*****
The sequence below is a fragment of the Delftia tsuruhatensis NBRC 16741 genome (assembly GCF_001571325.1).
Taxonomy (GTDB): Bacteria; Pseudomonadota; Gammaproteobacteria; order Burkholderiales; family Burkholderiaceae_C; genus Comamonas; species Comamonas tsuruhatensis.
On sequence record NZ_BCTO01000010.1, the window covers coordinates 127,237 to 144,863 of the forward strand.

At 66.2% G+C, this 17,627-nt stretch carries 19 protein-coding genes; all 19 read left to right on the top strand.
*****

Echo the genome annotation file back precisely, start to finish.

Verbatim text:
The sequence below is a fragment of the Delftia tsuruhatensis NBRC 16741 genome (assembly GCF_001571325.1).
Taxonomy (GTDB): Bacteria; Pseudomonadota; Gammaproteobacteria; order Burkholderiales; family Burkholderiaceae_C; genus Comamonas; species Comamonas tsuruhatensis.
On sequence record NZ_BCTO01000010.1, the window covers coordinates 127,237 to 144,863 of the forward strand.

At 66.2% G+C, this 17,627-nt stretch carries 19 protein-coding genes; all 19 read left to right on the top strand.